We used to watch Khawater while eating Iftar, which was a show following a male activist and media figure called Ahmad Alshugairi around the world and getting to learn the different cultures. He sheds light on great inventions, improvements, business ideas, and so much more by adding a tasteful pinch of religion into it. It was like the best show that came on during Ramadan but unfortunately ended in 2015.
Ramadan brought the best memories and is still the best month today. I hope we stay the patient, kind and open-minded people we have become in this month all year round. And for those who don’t celebrate, I hope this post brought you a new perspective on why this month is so special to me and many Muslims worldwide. Soon, we need to wave goodbye to Ramadan but we’ll welcome it again next year with open hearts. As for now, we can look forward to the special occasion coming afterwards – Eid Al Fitr.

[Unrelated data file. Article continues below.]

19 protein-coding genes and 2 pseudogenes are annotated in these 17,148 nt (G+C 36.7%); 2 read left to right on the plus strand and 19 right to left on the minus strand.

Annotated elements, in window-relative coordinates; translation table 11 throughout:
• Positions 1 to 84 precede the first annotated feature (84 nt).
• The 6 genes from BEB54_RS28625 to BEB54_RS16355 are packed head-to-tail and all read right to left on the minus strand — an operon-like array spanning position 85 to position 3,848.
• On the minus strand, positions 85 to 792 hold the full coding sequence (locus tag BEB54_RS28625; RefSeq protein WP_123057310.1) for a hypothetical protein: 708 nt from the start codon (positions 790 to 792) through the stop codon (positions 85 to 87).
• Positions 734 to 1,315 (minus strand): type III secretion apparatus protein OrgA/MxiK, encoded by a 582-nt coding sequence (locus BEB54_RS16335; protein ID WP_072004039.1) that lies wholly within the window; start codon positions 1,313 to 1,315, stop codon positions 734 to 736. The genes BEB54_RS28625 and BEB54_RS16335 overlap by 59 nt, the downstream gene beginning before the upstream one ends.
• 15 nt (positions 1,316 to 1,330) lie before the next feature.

Ramadan Kareem and soon, Eid Mubarak!
Bayance is a Middle-Eastern Muslim teenager living in Canada. She is a lazy potato that is obsessed with Turkish dramas, Riverdale, photography, reading, writing and food. She started her anonymous blog in 2017 in hopes to share her experiences, tutorials, opinions, rants, recipes and much more with the world. Regardless of being a living meme, Bayance loves helping others and hopes to be a rights activist in the future. You can read more from her here and follow her on Instagram.